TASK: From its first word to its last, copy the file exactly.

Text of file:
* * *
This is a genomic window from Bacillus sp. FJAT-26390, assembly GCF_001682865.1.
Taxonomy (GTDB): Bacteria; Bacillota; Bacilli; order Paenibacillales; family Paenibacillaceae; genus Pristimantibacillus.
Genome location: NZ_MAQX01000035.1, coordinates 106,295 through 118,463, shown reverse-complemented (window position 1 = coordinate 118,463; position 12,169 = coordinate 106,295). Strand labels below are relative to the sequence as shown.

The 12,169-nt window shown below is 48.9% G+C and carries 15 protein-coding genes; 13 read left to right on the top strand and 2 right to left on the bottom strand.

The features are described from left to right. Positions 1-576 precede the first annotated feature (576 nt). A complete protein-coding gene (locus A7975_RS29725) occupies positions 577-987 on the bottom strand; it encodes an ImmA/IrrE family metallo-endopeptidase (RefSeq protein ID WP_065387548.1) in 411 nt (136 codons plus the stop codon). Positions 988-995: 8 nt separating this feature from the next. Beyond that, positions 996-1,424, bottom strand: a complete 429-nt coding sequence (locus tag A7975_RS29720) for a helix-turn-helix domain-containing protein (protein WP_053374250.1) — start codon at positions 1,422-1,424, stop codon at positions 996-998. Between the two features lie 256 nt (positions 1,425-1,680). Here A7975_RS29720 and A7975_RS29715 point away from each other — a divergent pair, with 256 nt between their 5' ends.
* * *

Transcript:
This is a genomic window from Bacillus sp. FJAT-26390, assembly GCF_001682865.1.
Taxonomy (GTDB): Bacteria; Bacillota; Bacilli; order Paenibacillales; family Paenibacillaceae; genus Pristimantibacillus.
Genome location: NZ_MAQX01000035.1, coordinates 106,295 through 118,463, shown reverse-complemented (window position 1 = coordinate 118,463; position 12,169 = coordinate 106,295). Strand labels below are relative to the sequence as shown.

The 12,169-nt window shown below is 48.9% G+C and carries 15 protein-coding genes; 13 read left to right on the top strand and 2 right to left on the bottom strand.

The features are described from left to right. Positions 1-576 precede the first annotated feature (576 nt). A complete protein-coding gene (locus A7975_RS29725) occupies positions 577-987 on the bottom strand; it encodes an ImmA/IrrE family metallo-endopeptidase (RefSeq protein ID WP_065387548.1) in 411 nt (136 codons plus the stop codon). Positions 988-995: 8 nt separating this feature from the next. Beyond that, positions 996-1,424, bottom strand: a complete 429-nt coding sequence (locus tag A7975_RS29720) for a helix-turn-helix domain-containing protein (protein WP_053374250.1) — start codon at positions 1,422-1,424, stop codon at positions 996-998. Between the two features lie 256 nt (positions 1,425-1,680). Here A7975_RS29720 and A7975_RS29715 point away from each other — a divergent pair, with 256 nt between their 5' ends.